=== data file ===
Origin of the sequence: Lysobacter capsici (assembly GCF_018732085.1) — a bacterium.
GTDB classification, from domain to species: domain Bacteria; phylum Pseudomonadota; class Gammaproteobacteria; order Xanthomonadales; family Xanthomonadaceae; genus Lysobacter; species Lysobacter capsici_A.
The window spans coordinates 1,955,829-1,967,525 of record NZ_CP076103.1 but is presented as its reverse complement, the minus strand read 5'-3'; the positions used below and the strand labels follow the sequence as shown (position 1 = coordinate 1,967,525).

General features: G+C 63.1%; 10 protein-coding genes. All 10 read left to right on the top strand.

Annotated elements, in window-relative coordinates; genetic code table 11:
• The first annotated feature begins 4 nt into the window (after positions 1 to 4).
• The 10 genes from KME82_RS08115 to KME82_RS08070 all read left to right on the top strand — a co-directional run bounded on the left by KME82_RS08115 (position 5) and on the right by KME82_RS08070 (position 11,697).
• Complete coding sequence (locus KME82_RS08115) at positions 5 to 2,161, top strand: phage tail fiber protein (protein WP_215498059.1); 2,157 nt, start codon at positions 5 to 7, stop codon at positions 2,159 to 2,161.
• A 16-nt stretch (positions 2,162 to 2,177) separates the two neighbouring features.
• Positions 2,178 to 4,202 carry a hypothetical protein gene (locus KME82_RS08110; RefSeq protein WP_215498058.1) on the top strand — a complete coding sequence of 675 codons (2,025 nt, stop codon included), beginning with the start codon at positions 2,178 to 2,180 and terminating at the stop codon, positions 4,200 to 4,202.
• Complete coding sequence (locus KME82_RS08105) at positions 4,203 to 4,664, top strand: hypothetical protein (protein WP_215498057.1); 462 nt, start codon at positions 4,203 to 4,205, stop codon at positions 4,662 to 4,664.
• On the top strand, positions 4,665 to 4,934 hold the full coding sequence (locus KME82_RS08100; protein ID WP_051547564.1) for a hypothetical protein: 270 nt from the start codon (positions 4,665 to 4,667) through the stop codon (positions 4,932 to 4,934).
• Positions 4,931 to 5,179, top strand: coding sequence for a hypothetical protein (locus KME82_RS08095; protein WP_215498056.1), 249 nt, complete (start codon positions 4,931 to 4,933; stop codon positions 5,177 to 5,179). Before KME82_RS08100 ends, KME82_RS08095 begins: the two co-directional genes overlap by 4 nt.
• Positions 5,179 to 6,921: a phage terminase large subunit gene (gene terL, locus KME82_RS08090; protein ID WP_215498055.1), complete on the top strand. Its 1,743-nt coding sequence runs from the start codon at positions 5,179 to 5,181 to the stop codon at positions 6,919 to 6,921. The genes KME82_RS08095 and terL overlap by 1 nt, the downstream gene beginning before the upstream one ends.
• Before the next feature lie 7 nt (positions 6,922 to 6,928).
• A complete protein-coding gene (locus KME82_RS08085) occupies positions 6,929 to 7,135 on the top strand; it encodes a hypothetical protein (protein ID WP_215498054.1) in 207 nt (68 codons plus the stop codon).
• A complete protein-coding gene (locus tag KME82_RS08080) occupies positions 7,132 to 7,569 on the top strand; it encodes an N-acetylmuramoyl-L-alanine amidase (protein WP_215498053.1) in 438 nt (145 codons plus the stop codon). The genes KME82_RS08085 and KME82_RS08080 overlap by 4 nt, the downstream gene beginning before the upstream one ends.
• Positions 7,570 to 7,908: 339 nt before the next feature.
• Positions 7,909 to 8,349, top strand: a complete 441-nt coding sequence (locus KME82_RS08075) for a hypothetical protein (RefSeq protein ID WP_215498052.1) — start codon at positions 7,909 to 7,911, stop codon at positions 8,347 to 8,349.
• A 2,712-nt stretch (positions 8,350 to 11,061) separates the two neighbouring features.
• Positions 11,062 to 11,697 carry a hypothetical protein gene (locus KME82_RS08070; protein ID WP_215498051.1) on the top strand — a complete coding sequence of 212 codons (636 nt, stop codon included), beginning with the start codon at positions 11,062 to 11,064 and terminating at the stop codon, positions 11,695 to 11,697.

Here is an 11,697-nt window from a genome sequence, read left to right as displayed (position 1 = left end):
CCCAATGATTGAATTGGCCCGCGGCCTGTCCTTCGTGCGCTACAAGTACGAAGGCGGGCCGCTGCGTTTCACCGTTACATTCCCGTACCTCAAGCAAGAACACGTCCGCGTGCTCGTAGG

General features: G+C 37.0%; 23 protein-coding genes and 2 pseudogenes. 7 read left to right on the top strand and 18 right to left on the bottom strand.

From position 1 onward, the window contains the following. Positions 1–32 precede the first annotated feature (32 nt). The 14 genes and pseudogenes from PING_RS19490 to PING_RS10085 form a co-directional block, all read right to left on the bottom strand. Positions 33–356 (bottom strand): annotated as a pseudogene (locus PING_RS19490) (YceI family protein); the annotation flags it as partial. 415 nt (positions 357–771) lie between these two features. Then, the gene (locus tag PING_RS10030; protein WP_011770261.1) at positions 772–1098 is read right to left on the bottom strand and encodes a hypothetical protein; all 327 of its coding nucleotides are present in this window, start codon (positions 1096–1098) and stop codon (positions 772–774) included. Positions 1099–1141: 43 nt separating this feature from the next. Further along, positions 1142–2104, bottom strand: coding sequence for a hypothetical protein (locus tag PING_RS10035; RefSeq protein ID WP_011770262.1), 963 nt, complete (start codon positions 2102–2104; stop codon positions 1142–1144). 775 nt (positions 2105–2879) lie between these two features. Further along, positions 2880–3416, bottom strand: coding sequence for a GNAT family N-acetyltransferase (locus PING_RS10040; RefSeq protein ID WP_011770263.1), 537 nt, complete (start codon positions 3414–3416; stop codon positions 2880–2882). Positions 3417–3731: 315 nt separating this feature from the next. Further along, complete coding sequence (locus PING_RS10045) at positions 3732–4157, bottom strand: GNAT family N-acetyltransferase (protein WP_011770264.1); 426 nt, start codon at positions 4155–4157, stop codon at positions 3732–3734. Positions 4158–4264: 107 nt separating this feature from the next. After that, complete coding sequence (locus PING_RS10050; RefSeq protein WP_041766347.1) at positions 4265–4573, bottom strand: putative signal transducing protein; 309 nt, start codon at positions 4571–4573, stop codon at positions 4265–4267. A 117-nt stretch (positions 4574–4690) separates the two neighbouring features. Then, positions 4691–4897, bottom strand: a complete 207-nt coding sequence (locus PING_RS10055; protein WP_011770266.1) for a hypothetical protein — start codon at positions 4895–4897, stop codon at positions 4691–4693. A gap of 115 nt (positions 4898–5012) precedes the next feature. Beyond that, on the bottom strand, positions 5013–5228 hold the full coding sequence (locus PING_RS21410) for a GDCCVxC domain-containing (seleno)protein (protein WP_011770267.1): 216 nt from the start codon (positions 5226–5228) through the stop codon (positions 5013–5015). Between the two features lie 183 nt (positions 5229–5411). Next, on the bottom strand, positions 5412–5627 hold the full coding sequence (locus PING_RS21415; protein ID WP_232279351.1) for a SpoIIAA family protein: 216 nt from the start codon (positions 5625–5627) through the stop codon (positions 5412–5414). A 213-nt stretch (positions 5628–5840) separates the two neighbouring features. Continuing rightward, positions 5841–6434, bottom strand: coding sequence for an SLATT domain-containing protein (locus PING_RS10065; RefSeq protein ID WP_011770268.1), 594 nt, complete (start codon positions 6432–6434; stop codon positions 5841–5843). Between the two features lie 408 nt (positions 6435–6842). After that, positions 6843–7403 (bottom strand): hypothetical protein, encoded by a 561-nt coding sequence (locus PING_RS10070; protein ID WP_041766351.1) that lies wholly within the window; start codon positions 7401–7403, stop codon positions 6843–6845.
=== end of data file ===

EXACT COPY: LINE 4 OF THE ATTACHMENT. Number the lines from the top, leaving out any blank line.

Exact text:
General features: G+C 63.1%; 10 protein-coding genes. All 10 read left to right on the top strand.